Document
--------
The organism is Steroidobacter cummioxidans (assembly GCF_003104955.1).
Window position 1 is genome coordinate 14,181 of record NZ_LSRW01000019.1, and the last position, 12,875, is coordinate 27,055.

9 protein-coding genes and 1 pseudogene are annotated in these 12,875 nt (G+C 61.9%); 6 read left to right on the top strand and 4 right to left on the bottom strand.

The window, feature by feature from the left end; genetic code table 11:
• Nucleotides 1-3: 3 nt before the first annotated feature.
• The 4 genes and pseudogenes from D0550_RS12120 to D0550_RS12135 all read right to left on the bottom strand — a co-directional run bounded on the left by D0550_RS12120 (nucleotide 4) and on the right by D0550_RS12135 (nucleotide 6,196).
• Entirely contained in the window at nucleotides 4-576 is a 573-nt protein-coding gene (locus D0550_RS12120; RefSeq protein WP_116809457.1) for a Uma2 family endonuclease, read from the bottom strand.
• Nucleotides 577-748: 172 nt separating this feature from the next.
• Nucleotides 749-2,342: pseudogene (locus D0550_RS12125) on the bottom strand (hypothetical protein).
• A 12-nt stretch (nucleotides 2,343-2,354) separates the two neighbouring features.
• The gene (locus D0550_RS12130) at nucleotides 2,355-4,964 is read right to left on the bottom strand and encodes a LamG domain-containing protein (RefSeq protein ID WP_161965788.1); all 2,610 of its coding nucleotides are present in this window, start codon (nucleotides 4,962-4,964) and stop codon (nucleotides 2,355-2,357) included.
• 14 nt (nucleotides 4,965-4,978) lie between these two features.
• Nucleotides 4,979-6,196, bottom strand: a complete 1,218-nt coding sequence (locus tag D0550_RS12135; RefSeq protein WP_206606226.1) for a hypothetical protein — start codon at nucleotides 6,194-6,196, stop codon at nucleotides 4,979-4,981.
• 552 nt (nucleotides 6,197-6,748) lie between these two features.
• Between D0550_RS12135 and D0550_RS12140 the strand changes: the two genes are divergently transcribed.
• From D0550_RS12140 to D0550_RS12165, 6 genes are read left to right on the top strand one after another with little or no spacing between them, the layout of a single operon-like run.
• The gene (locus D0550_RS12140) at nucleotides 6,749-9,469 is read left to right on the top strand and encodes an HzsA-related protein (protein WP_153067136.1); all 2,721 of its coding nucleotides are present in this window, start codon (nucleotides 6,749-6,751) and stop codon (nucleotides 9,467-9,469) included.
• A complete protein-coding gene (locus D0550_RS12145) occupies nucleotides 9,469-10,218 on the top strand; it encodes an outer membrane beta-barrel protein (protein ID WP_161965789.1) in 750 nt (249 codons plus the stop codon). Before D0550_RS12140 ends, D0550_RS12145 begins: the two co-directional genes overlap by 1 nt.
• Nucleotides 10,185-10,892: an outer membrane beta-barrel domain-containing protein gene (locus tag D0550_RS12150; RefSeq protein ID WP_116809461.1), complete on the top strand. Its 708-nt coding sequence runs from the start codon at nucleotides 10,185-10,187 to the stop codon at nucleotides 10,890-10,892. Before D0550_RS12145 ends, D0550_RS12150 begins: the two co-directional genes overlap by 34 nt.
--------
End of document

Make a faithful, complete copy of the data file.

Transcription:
The organism is Steroidobacter cummioxidans (assembly GCF_003104955.1).
Window position 1 is genome coordinate 14,181 of record NZ_LSRW01000019.1, and the last position, 12,875, is coordinate 27,055.

9 protein-coding genes and 1 pseudogene are annotated in these 12,875 nt (G+C 61.9%); 6 read left to right on the top strand and 4 right to left on the bottom strand.

The window, feature by feature from the left end; genetic code table 11:
• Nucleotides 1-3: 3 nt before the first annotated feature.
• The 4 genes and pseudogenes from D0550_RS12120 to D0550_RS12135 all read right to left on the bottom strand — a co-directional run bounded on the left by D0550_RS12120 (nucleotide 4) and on the right by D0550_RS12135 (nucleotide 6,196).
• Entirely contained in the window at nucleotides 4-576 is a 573-nt protein-coding gene (locus D0550_RS12120; RefSeq protein WP_116809457.1) for a Uma2 family endonuclease, read from the bottom strand.
• Nucleotides 577-748: 172 nt separating this feature from the next.
• Nucleotides 749-2,342: pseudogene (locus D0550_RS12125) on the bottom strand (hypothetical protein).
• A 12-nt stretch (nucleotides 2,343-2,354) separates the two neighbouring features.
• The gene (locus D0550_RS12130) at nucleotides 2,355-4,964 is read right to left on the bottom strand and encodes a LamG domain-containing protein (RefSeq protein ID WP_161965788.1); all 2,610 of its coding nucleotides are present in this window, start codon (nucleotides 4,962-4,964) and stop codon (nucleotides 2,355-2,357) included.
• 14 nt (nucleotides 4,965-4,978) lie between these two features.
• Nucleotides 4,979-6,196, bottom strand: a complete 1,218-nt coding sequence (locus tag D0550_RS12135; RefSeq protein WP_206606226.1) for a hypothetical protein — start codon at nucleotides 6,194-6,196, stop codon at nucleotides 4,979-4,981.
• 552 nt (nucleotides 6,197-6,748) lie between these two features.
• Between D0550_RS12135 and D0550_RS12140 the strand changes: the two genes are divergently transcribed.
• From D0550_RS12140 to D0550_RS12165, 6 genes are read left to right on the top strand one after another with little or no spacing between them, the layout of a single operon-like run.
• The gene (locus D0550_RS12140) at nucleotides 6,749-9,469 is read left to right on the top strand and encodes an HzsA-related protein (protein WP_153067136.1); all 2,721 of its coding nucleotides are present in this window, start codon (nucleotides 6,749-6,751) and stop codon (nucleotides 9,467-9,469) included.
• A complete protein-coding gene (locus D0550_RS12145) occupies nucleotides 9,469-10,218 on the top strand; it encodes an outer membrane beta-barrel protein (protein ID WP_161965789.1) in 750 nt (249 codons plus the stop codon). Before D0550_RS12140 ends, D0550_RS12145 begins: the two co-directional genes overlap by 1 nt.
• Nucleotides 10,185-10,892: an outer membrane beta-barrel domain-containing protein gene (locus tag D0550_RS12150; RefSeq protein ID WP_116809461.1), complete on the top strand. Its 708-nt coding sequence runs from the start codon at nucleotides 10,185-10,187 to the stop codon at nucleotides 10,890-10,892. Before D0550_RS12145 ends, D0550_RS12150 begins: the two co-directional genes overlap by 34 nt.